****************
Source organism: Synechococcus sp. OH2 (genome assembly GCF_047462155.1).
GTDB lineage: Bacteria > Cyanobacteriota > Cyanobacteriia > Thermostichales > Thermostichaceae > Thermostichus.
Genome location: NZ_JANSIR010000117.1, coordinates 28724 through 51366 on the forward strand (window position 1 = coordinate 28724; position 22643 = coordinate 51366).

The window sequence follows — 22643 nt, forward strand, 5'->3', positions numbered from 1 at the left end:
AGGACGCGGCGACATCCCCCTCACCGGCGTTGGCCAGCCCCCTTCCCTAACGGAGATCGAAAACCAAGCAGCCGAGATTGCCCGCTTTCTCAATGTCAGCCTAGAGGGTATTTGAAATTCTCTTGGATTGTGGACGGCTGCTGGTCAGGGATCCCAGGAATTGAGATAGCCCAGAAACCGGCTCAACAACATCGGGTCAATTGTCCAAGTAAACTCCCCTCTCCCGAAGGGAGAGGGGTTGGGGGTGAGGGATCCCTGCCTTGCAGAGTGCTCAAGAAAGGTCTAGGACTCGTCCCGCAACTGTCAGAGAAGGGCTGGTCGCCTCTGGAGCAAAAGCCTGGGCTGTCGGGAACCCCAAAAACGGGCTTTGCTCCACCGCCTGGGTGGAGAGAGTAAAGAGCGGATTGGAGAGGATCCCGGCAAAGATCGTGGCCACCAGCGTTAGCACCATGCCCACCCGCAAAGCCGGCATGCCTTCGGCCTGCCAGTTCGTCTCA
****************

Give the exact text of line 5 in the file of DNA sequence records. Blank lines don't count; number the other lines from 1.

AGGACGCGGCGACATCCCCCTCACCGGCGTTGGCCAGCCCCCTTCCCTAACGGAGATCGAAAACCAAGCAGCCGAGATTGCCCGCTTTCTCAATGTCAGCCTAGAGGGTATTTGAAATTCTCTTGGATTGTGGACGGCTGCTGGTCAGGGATCCCAGGAATTGAGATAGCCCAGAAACCGGCTCAACAACATCGGGTCAATTGTCCAAGTAAACTCCCCTCTCCCGAAGGGAGAGGGGTTGGGGGTGAGGGATCCCTGCCTTGCAGAGTGCTCAAGAAAGGTCTAGGACTCGTCCCGCAACTGTCAGAGAAGGGCTGGTCGCCTCTGGAGCAAAAGCCTGGGCTGTCGGGAACCCCAAAAACGGGCTTTGCTCCACCGCCTGGGTGGAGAGAGTAAAGAGCGGATTGGAGAGGATCCCGGCAAAGATCGTGGCCACCAGCGTTAGCACCATGCCCACCCGCAAAGCCGGCATGCCTTCGGCCTGCCAGTTCGTCTCA